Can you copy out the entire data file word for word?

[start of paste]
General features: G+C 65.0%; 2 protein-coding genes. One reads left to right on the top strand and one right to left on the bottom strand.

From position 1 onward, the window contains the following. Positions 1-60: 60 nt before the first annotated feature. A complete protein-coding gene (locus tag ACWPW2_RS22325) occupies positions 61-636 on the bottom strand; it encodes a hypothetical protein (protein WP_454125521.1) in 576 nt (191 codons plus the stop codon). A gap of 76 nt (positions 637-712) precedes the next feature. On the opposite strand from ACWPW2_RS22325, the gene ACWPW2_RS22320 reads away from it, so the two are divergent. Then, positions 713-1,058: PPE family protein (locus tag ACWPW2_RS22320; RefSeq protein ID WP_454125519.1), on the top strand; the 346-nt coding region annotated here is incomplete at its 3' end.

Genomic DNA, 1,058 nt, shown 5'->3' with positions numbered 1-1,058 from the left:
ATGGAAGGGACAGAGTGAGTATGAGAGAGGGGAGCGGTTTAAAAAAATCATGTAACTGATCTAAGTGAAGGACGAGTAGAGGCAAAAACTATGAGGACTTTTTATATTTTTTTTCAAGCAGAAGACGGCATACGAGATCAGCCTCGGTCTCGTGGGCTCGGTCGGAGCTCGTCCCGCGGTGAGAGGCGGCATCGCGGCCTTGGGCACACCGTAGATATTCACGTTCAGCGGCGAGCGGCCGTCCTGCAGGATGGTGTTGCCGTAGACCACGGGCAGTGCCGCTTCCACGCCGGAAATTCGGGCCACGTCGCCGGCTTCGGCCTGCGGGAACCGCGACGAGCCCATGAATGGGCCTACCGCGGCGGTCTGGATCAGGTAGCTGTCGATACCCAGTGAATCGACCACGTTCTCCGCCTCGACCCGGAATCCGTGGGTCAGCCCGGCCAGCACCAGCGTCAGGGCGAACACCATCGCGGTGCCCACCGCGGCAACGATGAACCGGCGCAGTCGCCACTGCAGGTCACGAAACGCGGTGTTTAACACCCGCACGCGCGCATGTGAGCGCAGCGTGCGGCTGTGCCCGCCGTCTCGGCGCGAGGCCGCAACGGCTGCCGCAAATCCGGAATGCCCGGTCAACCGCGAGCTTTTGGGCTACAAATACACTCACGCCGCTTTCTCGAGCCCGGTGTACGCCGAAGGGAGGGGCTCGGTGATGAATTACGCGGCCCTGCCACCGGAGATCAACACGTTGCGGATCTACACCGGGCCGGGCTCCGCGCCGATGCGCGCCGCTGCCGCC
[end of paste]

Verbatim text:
General features: G+C 65.0%; 2 protein-coding genes. One reads left to right on the top strand and one right to left on the bottom strand.

From position 1 onward, the window contains the following. Positions 1-60: 60 nt before the first annotated feature. A complete protein-coding gene (locus tag ACWPW2_RS22325) occupies positions 61-636 on the bottom strand; it encodes a hypothetical protein (protein WP_454125521.1) in 576 nt (191 codons plus the stop codon). A gap of 76 nt (positions 637-712) precedes the next feature. On the opposite strand from ACWPW2_RS22325, the gene ACWPW2_RS22320 reads away from it, so the two are divergent. Then, positions 713-1,058: PPE family protein (locus tag ACWPW2_RS22320; RefSeq protein ID WP_454125519.1), on the top strand; the 346-nt coding region annotated here is incomplete at its 3' end.

Genomic DNA, 1,058 nt, shown 5'->3' with positions numbered 1-1,058 from the left:
ATGGAAGGGACAGAGTGAGTATGAGAGAGGGGAGCGGTTTAAAAAAATCATGTAACTGATCTAAGTGAAGGACGAGTAGAGGCAAAAACTATGAGGACTTTTTATATTTTTTTTCAAGCAGAAGACGGCATACGAGATCAGCCTCGGTCTCGTGGGCTCGGTCGGAGCTCGTCCCGCGGTGAGAGGCGGCATCGCGGCCTTGGGCACACCGTAGATATTCACGTTCAGCGGCGAGCGGCCGTCCTGCAGGATGGTGTTGCCGTAGACCACGGGCAGTGCCGCTTCCACGCCGGAAATTCGGGCCACGTCGCCGGCTTCGGCCTGCGGGAACCGCGACGAGCCCATGAATGGGCCTACCGCGGCGGTCTGGATCAGGTAGCTGTCGATACCCAGTGAATCGACCACGTTCTCCGCCTCGACCCGGAATCCGTGGGTCAGCCCGGCCAGCACCAGCGTCAGGGCGAACACCATCGCGGTGCCCACCGCGGCAACGATGAACCGGCGCAGTCGCCACTGCAGGTCACGAAACGCGGTGTTTAACACCCGCACGCGCGCATGTGAGCGCAGCGTGCGGCTGTGCCCGCCGTCTCGGCGCGAGGCCGCAACGGCTGCCGCAAATCCGGAATGCCCGGTCAACCGCGAGCTTTTGGGCTACAAATACACTCACGCCGCTTTCTCGAGCCCGGTGTACGCCGAAGGGAGGGGCTCGGTGATGAATTACGCGGCCCTGCCACCGGAGATCAACACGTTGCGGATCTACACCGGGCCGGGCTCCGCGCCGATGCGCGCCGCTGCCGCC